53°34'30.1"N 9°37'17.9"E
The Schilling'sche Brack

Dyke construction, storm surges, Bracks (brackish water pools)

The medieval dykes protect the marshland from the daily flooding. However, they also reduced the flood areas. Therefore, the water rose higher and the dykes had to withstand this water pressure during storm surges.

Testimonies of the storm surge catastrophes are the brackish water pools (“Bracks”) elsewhere also called “Wehl” or officially “Kolk”. Brack describes the breaking of the dyke, “Wehl” the rooting of the water, “Kolk” the deep hole (Dutch kolk = abyss).
The extent and depth of the brackish water pools depend on the amount and fall height of the incoming water as well as the nature of the soil.
Where in earlier centuries the dykes were removed, the firm foundation was worse. Removing the dykes has taken place several times in the Altes Land. Thus, the location of the oldest Grünendeicher church lies nowadays outside the dyke in the Elbe before the Lühem estuary.
The dyke culverts required for drainage are also susceptible to dyke breaks. A collapse or an expulsion of the lock almost always results in a ground seepage. If the dyke is broken and cannot be closed immediately, water flows with every further tide into the Wettern behind it or a canal and an extensive and deep scour develops, such as the Great Brack in Borstel.

Bracks always lie on the inner side of a dyke break. They were later dyked, which explains some of the curves of the old dykes. The names of the Altländer Bracks refer to the place, the name of the “Kabelhalter” responsible for the dyke section, also called Kabel, or to natural features.

No land without a dyke, no dyke without land” - the dyke method to this day is based on this statement. The Kabel dykes existed from the Middle Ages until 1962. Each piece of land was assigned a dyke section. The landowner was obliged to keep his Kabel dyke in a good condition. „Wer nich will dieken, mut wieken.” Whoever did not fulfil his dyke duty was expropriated. The spade was put into the Kable, the person who pulled it out, acquired the possession with all the associated dyke duties.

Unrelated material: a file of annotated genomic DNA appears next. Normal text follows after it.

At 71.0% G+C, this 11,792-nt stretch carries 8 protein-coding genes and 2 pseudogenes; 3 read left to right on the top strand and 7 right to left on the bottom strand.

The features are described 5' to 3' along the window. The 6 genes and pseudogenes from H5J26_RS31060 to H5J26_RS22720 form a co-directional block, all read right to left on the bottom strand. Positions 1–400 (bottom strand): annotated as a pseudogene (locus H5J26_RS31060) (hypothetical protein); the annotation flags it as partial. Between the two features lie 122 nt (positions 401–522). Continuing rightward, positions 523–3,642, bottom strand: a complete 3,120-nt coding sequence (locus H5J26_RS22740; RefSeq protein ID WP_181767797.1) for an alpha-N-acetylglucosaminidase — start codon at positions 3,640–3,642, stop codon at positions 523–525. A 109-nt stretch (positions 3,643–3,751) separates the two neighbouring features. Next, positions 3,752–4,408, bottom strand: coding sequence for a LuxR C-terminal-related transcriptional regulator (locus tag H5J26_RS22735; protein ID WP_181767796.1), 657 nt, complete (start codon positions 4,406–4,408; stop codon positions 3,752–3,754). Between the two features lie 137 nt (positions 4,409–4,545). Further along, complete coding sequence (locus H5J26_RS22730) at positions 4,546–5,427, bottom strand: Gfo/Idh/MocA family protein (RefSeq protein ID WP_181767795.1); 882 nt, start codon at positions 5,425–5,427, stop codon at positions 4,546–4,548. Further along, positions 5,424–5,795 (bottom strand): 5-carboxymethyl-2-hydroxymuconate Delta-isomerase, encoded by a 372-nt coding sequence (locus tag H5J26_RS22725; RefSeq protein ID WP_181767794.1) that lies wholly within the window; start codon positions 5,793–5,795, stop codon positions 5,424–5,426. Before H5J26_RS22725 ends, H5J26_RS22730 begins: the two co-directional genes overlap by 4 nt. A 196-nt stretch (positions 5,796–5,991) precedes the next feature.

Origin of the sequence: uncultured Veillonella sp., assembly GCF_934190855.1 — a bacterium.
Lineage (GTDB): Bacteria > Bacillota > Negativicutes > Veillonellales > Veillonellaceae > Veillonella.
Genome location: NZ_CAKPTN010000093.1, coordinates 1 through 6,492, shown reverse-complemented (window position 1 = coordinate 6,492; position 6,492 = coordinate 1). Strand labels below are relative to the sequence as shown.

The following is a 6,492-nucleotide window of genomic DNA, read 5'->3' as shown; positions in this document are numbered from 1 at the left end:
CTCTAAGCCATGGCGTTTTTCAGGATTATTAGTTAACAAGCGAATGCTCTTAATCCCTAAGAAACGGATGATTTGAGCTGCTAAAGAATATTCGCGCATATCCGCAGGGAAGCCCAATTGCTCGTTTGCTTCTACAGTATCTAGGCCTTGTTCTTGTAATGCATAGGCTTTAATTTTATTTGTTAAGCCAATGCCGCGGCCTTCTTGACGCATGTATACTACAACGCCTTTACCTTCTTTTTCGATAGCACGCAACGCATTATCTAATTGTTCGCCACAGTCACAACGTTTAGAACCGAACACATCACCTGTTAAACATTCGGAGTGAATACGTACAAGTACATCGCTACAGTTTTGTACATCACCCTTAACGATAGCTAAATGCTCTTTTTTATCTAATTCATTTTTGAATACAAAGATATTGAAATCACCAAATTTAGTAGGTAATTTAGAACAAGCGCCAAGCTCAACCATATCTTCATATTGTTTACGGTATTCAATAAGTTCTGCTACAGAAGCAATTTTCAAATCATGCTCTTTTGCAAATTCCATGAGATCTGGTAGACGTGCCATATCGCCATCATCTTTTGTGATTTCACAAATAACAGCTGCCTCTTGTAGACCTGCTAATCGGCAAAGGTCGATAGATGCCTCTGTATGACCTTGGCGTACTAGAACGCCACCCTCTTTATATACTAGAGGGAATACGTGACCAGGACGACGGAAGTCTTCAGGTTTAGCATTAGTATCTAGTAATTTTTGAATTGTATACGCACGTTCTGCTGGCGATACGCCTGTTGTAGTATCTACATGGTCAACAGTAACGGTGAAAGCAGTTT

After the catastrophic floods in 1962 and 1976, the strategy of coastal protection has changed. The dyke system was cooperatively organised, the dyke line was straightened, the profile and construction were changed. Flatter angles of inclination reduce the waters’ destructive energy. The dykes’ core consists of sand and is covered with a compact layer of clay. Paths on both sides of the dyke facilitate its maintenance and defense in the event of storm surges. Ditches drain rainwater and seepage water as well as water from possible wave overflows.

For various reasons, a critical level has been reached today concerning the height of the dykes as the dead weight (ground pressure) increases alarmingly. The dykes had been raised further after the heavy storm surge in 1976 and are now 8 metres high. The subsoil is not all over sufficiently sustainable as the soil profile contains layers of varying stability. Further elevations cause the dyke to sink in some places. The intended slope angles cannot be achieved all over, since the necessary space is not available. Streets and houses restrict the possibilities. It is often not possible to move to the water side as the sustainability decreases regularly towards the Elbe.

The Schilling’sche Brack (brackish water pool)

The Brack emerged on 25 November 1685 from a dyke break during the infamous first Katharinenflut. The holder of the Kabel had to “stab the spade”, which meant expropriation.
The Schilling’sche Brack lies on the Elbe dyke above the former Mojenhörn bay. In earlier centuries Mojenhörn was considered the most endangered dyke stretch of the first mile.

Around 1960 Hans-Peter Siemens wrote: “At the inn ‘Zur Elbschlucht’ the dyke at Kabel 59 now juts outwards with a mighty bastion; that’s the Brackhörne. The deep Brack lies in the dyke curve and is still 36 are [ 3.600 qm ] large.  ... The Brack is connected to the south Wettern by a ditch and to the Elbe by a sluice.”
The Brack’s situation at the dyke of the Elbe has changed after the flood in 1962 due to its construction. The dyke was relocated and straightened on the side of the Elbe. Today the Brack is only 1.692 sqm large, it was partially backfilled. According to Jürgen Hoffmann, Cranz, it was still 10 m deep with a strong muddy ground in 2000.